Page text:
Florida CCRC Files for Chapter 11 Bankruptcy, Owes $62 Million

| July 10, 2013

A Florida continuing care retirement community (CCRC) has filed for Chapter 11 bankruptcy protection with $55 million of outstanding bond debt. The nonprofit owner, Life Care St. Johns, Inc. also owes $7.8 million in entrance fee refunds to its residents and attributes its financial position to the economic downturn.

Life Care St. Johns, Inc., the owner and operator of Glenmoor, a Jacksonville area CCRC, has about $55,615,000 of debt from Series 2006 Type A and Type B bonds.

The community, which has 159 independent living units, an assisted living center with 15 suites and 30 skilled nursing beds, failed to maintain its required debt service ratio and 90% occupancy requirement, according to court documents, following plans to modify the property in 2006.

The initial construction was financed in 1999 through $44.4 million in Series A fixed rate healthcare revenue bonds as well as $4 million of Series B adjustable rate healthcare revenue bonds and $27 million of Series C variable rate demand healthcare revenue bonds.

In 2006, the Series 1999 Bonds were redeemed with proceeds from the issuance of $55.6 million in Series A fixed rate healthcare revenue bonds and $4 million in series B adjustable rate healthcare revenue bonds. The financing was also used in part for modifications to the community, including the construction of 15 two-bedroom cottages, as well as to cover interest, debt service and other costs of the bond issuance.

While Glenmoor maintained occupancy at a level of around 90% from June 2005 until 2010, occupancy dropped that year to 88% as a result of more move-outs than move-ins, according to the Chapter 11 filing.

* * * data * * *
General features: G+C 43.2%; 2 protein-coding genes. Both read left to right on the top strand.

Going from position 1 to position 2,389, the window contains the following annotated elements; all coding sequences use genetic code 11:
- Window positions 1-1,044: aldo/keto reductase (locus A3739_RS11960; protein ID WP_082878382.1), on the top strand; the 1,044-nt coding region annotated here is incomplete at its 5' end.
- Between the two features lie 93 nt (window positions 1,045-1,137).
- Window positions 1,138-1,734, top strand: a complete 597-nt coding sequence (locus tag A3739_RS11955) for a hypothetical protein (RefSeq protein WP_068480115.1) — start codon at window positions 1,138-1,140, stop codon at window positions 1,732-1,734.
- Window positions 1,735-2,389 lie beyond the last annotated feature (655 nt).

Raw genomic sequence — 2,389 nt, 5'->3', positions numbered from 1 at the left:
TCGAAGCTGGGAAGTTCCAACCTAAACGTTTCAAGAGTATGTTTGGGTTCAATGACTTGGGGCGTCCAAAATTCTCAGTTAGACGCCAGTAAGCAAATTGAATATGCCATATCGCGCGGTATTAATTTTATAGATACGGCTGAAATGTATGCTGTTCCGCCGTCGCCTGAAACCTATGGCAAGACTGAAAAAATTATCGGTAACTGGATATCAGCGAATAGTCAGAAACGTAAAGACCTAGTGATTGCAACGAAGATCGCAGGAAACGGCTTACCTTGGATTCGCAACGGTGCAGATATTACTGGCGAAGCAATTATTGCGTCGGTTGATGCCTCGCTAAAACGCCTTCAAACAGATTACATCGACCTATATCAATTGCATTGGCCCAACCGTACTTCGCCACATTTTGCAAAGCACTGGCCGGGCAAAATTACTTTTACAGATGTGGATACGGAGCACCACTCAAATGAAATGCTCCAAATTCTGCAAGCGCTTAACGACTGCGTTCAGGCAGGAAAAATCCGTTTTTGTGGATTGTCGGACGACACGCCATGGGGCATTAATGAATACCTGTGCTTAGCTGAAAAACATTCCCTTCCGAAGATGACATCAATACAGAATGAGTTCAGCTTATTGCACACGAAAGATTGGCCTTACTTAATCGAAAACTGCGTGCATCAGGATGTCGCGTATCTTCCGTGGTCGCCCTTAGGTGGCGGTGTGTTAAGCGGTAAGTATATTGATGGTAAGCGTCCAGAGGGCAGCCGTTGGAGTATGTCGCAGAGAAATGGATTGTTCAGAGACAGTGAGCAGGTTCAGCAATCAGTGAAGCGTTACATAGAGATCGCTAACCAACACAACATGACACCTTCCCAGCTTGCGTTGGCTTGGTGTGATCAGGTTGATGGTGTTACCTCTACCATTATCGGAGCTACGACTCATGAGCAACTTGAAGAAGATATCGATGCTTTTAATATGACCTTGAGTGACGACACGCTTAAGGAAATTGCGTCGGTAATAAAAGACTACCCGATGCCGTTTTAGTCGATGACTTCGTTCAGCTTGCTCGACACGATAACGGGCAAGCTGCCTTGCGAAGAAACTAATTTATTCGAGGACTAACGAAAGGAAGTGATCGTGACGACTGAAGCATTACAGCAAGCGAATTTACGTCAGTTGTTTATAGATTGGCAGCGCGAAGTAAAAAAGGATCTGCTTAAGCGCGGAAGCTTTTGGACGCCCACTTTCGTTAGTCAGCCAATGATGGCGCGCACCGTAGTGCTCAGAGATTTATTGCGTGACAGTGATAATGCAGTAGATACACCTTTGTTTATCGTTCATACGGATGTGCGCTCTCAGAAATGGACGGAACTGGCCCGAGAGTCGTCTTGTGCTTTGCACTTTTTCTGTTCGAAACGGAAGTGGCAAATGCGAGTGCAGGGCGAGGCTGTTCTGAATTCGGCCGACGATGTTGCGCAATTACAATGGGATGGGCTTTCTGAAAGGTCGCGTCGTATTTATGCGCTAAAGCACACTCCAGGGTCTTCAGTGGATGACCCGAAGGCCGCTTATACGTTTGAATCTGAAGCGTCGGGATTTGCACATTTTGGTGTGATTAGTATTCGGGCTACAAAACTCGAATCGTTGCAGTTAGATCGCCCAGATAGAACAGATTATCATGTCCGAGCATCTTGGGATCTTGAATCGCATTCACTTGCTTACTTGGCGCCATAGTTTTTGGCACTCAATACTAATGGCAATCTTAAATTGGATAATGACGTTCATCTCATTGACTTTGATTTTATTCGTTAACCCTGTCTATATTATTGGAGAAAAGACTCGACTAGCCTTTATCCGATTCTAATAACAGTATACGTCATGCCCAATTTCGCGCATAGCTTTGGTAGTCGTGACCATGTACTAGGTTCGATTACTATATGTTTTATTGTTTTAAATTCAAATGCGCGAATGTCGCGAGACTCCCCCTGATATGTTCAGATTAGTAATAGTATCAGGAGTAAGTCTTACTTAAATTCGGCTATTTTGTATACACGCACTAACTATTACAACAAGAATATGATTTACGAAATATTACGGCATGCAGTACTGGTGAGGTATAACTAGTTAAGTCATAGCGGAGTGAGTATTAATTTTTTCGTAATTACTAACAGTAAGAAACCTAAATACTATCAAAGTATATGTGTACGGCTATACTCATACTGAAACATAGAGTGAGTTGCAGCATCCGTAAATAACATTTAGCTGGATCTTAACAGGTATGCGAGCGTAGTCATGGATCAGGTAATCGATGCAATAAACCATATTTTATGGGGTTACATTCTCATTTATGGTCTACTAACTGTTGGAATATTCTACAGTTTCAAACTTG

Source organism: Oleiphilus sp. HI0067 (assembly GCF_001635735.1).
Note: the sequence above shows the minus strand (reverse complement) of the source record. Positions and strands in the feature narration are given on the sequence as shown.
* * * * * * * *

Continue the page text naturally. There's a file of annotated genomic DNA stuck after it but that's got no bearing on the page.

This triggered significant entrance fee refund obligations that have grown to a current unpaid amount of $7,787,000, with unpaid refunds dating back to January 2011.

Under Florida state law, any refund due to a resident who terminates a Type A contract—a traditional amortizing entrance fee contract—is to be paid within 120 days of notice of termination.

As of May 31, 2013, Life Care owed 29 residents or their estates a total of $7,787,000 in refund obligations.

Life Care also cites it was negatively impacted by rising healthcare costs and a disproportionate share of its residents utilizing long-stay healthcare services.

Following the recession, Glenmoor saw prospective residents delaying move-ins, which as a result increased the refunds owed by the community.

Under Florida state law, CCRCs are required to obtain a certificate of authority, which was ultimately revoked from Life Care in August.

Florida’s Office of Insurance Regulation (OIR) found Glenmoor deficient in its refund obligations as early as August 2012. Glenmoor’s corrective action plan, submitted in April of this year, was rejected for failing to provide a complete resolution to the CCRC’s refund queue.

The amended plan—which would restructure the Series 2006 bonds and provide a two-year forbearance from debt service on those bonds, along with two refund repayment options—was also rejected.

Glenmoor had sought to give residents (or their estates) who were due a refund a choice between an immediate 50% cash payment that would fully satisfy the refund claim, or deferred payments of 100% of the amount owed over a 12-year period.

On July 1, 2013, the OIR notified Glenmoor of the rejection of the amended and revised plan, stating that it will initiate receivership action to resolve the company’s refund obligations.

The total refund obligations coming due in the next 10-12 years are approximately $47,000,000, according to the filing.

Life Care anticipates several emergency relief filing motions in the first week of its Chapter 11 case, including authority to utilize cash collateral and a motion for an order to authorize continued use of its cash management system and maintenance of escrow accounts.

Written by Jason Oliva


Companies:

Category: CCRCs, Senior Housing

Comments (0)

Trackback URL | Comments RSS Feed

There are no comments yet. Why not be the first to speak your mind.

Comments are closed.